COVID-19 continues to affect lives and livelihoods across the globe. However, data is showing disproportionate regressive effects on working women. McKinsey Global Institute states that women’s jobs are 1.8 times more vulnerable to this crisis than men’s jobs.
Women make up 39 percent of global employment but account for 54 percent of overall job losses as a result of the pandemic.
The National Bureau of Economic Research points out two major reasons that the current economic and public health crisis has impacted women more adversely.
First, industries that have been most negatively impacted, such as hospitality, retail and health care, employ a higher concentration of women. Secondly, hybrid school schedules and day care shutdowns are causing child-care shortfalls which more significantly impacts women in two-parent households and has severe impacts on single mothers, research affirms.
The personal and professional demands on working women have never been greater. Women are experiencing burnout at higher rates and need the support of their employers than ever before. Business leaders have a unique opportunity to enact change now that will retain diverse talent in the workplace, while creating a culture where they can grow and thrive, reversing the potential backslide of workplace gender equality.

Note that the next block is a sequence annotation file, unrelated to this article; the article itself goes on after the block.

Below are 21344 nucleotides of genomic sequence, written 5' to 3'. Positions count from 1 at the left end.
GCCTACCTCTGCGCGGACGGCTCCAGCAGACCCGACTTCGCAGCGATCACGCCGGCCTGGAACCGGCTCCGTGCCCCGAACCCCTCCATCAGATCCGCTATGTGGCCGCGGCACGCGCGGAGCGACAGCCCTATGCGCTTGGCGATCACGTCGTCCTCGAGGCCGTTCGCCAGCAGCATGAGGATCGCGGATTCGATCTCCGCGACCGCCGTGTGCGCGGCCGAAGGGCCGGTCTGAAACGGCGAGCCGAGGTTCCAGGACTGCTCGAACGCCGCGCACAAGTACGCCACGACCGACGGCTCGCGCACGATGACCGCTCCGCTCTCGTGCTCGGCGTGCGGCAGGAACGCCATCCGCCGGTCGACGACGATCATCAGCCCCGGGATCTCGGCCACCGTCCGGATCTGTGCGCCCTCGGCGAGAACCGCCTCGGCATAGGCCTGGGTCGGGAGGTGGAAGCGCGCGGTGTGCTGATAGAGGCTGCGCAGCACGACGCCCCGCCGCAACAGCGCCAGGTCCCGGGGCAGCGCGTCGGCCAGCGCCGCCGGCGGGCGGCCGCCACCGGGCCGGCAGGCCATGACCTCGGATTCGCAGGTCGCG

On Nov. 12 and 13, your Chamber will host our Women’s Leadership Conference, presented by Catawba Valley Health System. The agenda has been thoughtfully crafted with these unique needs of women in mind. This two half-day virtual learning experience is designed for women in the workplace and their male allies to celebrate the strengths of women while equipping leaders with actionable strategies to overcome hurdles and drive results.
We have secured a dynamic line-up of nationally and internationally recognized subject matter experts on topics such as resilience, thriving in uncertainty, and diversity, equity and inclusion. In addition, local voices will challenge and inspire our attendees with information such as supporting working parents, legal advice for women, how to be an equity advocate, postcasts/blogs and overcoming imposter syndrome.
Who should attend? Women leaders who want to level up their influence and impact. Allies who seek to better understand the hurdles women face, in order to build empathy and provide support, Women who seek to expand their network of supportive and likeminded professionals. Champions for diversity, inclusion and advancement of women in business. Lifelong learners who seek growth and like to be challenged. Men who desire to demonstrate their support for their colleagues,
For more information on this year’s Women’s Leadership Conference or to secure your virtual ticket, visit www.decovents.com/catawbachamber.
Lindsay Keisler is president and CEO of the Chamber of Catawba County.
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